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Robot makers fill their war chests in fight against Amazon

The new cash for Locus followed a $15 million injection in July for 6 River Systems Inc., a robotics company founded by ex-Kiva executives

Kim Bhasin & Patrick Clark | Bloomberg 

Automation, Robotics, Robots, Digital, AI
Automation, Robotics, Robots, Digital, AI

A few years ago, com triggered a robot arms race when it purchased a company called Kiva Systems, maker of automated warehouse robots. Now its competitors are landing bigger and bigger cash injections to lay low the e-commerce giant.

Locus Robotics, a spin-off of a warehouse company that decided to build its own robots after the deal back in 2012, raised another $25 million in venture capital, bringing its total funding to more than $33 million, the company announced last week.

The new cash for Locus followed a $15 million injection in July for 6 River Systems Inc., a robotics company founded by ex-Kiva executives. In March, China warehouse robotics start-up Geek+, which boasts Alibaba as a client, raised $22 million. Competitor RightHand added $8 million in venture funding this year as well.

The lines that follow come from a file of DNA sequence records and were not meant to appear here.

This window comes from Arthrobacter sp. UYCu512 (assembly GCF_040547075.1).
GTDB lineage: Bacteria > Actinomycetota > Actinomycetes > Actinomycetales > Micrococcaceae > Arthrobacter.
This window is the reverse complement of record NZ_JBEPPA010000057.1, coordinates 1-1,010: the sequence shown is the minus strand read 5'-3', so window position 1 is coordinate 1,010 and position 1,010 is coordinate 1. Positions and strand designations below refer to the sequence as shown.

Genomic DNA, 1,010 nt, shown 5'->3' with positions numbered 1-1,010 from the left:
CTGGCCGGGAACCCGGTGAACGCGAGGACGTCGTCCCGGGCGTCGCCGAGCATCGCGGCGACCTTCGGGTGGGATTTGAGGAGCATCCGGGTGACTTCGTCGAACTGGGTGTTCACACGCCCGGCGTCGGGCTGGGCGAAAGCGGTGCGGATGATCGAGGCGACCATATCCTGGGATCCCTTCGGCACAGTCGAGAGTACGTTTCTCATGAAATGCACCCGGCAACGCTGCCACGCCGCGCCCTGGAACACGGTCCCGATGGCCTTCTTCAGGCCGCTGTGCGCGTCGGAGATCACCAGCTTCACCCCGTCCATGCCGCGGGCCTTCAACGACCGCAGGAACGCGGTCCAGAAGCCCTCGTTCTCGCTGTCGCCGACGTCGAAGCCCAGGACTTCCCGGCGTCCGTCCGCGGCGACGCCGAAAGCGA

Warehouses are more plentiful than ever, as retailers and logistics scramble to add more space in more places. Retailers must get as close to their customers as possible, as shoppers order online more often and demand shorter delivery times.

Builders spent $2.6 billion on warehouse construction in September, more than triple what they spent in September 2012. Retailers and logistics are experimenting with robot workers in a bid to make these new industrial buildings more productive. 

“Fulfillment warehouses are under tremendous pressure to meet increasing demands for fast, accurate order fulfillment in the face of significant labor challenges,” said Rick Faulk, chief executive of Locus Robotics, in a statement. “In an economy largely dominated by Amazon, Locus arms independent operators with the means to compete effectively.”

The warehouse industry employed 960,400 Americans in October, up 42 percent over the past decade, according to data from the U.S. Bureau of Labor Statistics. Now the industry is struggling to find the workers it needs: 219,000 employees were hired by transportation, warehousing, and utilities in September, while another 246,000 open positions went unfilled. 

First Published: Tue, November 21 2017. 03:12 IST
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